VLASS: A survey of the radio sky

VLASS, a survey of the radio sky
The radio source 3C402. The greyscale background is an optical image of the field while the contours show earlier radio imaging results. The insets are new radio images from VLASS that show the previous radio source is actually two separate galaxies. Credit: VLASS; Lacy et al. 2020

Technological advances in recent years have increased the sensitivity of radio interferometers like the Karl G. Jansky Very Large Array (VLA) to the radio emission from astronomical sources in their continuum (not only in their lines) by factors of several, enabling them to see fainter and more distant objects. Radio interferometers obtain high spatial resolution details of astronomical sources, and the new VLA, in addition to its sensitivity and high resolution, can provide information about the polarization of the emission, enable more reliable large-scale mosaic images, and with repeating observations monitor temporal variations. Not least, a series of recent sensitive sky surveys at optical and infrared wavelengths justify completing a corresponding radio survey. When combined, these multi-wavelength all-sky surveys will permit astronomers to characterize stellar and galaxy populations in unprecedented detail.

CfA astronomers Edo Berger, Atish Kamble, and Peter Williams are members of the VLASS (The Very Large Array Sky Survey) team, a large group working on a unique radio all-sky survey having all the aforementioned capabilities and able to cover all of the sky visible from the VLA location in New Mexico. VLASS science has four themes: finding otherwise hidden explosions and/or transient events, probing astrophysical magnetic fields, imaging galaxies both near and distant, and using radio wavelengths to peer through dust obscuration effects to study the Milky Way. Each theme contains numerous subtopics. Hidden explosions, for example, will probe the explosive death throes of massive stars including supernovae, their role in cosmological studies, ; signs of mergers between and neutron stars will have implications for gravitational wave detections.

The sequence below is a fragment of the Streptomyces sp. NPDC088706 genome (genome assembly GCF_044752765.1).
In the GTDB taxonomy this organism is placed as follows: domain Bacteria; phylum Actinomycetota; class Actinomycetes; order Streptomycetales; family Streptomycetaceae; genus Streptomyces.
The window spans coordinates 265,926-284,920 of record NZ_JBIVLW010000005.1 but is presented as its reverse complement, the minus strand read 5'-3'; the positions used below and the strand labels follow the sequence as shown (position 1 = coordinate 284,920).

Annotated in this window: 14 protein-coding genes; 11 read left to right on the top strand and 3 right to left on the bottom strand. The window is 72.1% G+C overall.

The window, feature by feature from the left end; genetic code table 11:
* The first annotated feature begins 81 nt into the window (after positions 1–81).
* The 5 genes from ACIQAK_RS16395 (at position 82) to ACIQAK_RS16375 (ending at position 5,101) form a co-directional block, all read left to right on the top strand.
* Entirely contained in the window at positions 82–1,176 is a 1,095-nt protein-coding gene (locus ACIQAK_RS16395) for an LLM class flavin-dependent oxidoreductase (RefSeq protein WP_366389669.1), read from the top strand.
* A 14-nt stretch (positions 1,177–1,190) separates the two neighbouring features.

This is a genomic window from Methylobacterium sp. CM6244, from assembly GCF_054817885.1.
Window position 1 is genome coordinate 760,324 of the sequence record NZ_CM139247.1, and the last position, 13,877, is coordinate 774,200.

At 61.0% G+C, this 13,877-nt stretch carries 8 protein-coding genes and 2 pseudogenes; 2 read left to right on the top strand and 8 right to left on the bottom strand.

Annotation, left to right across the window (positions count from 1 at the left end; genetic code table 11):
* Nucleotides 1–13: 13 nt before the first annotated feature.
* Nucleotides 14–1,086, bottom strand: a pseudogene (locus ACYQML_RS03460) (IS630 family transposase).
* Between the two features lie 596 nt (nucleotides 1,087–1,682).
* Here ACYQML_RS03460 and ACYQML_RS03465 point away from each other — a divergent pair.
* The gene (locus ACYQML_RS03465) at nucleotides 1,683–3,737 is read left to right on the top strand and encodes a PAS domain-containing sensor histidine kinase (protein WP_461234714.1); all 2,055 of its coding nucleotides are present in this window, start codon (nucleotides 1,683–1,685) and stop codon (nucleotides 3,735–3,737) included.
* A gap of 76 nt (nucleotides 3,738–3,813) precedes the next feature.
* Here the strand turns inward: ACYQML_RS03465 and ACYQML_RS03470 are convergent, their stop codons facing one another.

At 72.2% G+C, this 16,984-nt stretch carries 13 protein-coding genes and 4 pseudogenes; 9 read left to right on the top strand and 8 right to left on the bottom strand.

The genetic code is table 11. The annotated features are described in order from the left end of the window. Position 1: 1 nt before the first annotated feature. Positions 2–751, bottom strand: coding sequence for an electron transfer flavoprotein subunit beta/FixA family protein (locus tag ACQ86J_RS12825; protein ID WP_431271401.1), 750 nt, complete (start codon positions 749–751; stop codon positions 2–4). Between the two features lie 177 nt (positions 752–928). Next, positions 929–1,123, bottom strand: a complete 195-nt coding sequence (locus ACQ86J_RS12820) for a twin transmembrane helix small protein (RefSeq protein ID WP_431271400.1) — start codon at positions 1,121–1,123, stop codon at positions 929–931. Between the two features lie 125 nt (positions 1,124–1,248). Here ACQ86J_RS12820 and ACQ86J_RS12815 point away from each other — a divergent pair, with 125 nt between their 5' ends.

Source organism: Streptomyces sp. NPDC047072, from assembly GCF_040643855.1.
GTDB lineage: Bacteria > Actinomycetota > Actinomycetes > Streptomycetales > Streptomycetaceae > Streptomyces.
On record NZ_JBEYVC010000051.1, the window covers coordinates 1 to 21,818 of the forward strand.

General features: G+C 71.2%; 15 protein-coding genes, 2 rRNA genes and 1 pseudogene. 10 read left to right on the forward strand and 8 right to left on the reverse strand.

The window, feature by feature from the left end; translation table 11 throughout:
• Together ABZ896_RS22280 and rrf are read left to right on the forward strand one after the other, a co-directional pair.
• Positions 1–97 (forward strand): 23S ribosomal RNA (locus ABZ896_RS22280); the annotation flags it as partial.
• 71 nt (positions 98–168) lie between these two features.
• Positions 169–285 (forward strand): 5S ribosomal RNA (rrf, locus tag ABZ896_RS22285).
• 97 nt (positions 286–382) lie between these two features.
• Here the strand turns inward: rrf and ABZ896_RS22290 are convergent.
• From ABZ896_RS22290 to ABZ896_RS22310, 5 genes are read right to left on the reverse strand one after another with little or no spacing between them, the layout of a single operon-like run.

VLASS observations, begun in September 2017, are expected to be completed in 2024. In a new paper, the team reviews the VLASS goals and first-look results from early observations, showing how the data successfully demonstrate the ability of the project to achieve all its proposed goals. VLASS includes an integral education and outreach component with two workshops on data visualization held in the first year to train users to produce images that are aesthetic as well as scientifically accurate. The first preliminary data and materials are now available to scientists and the public.


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More information: M. Lacy et al. The Karl G. Jansky Very Large Array Sky Survey (VLASS). Science Case and Survey Design, Publications of the Astronomical Society of the Pacific (2020). DOI: 10.1088/1538-3873/ab63eb
Citation: VLASS: A survey of the radio sky (2020, April 13) retrieved 27 January 2021 from https://phys.org/news/2020-04-vlass-survey-radio-sky.html
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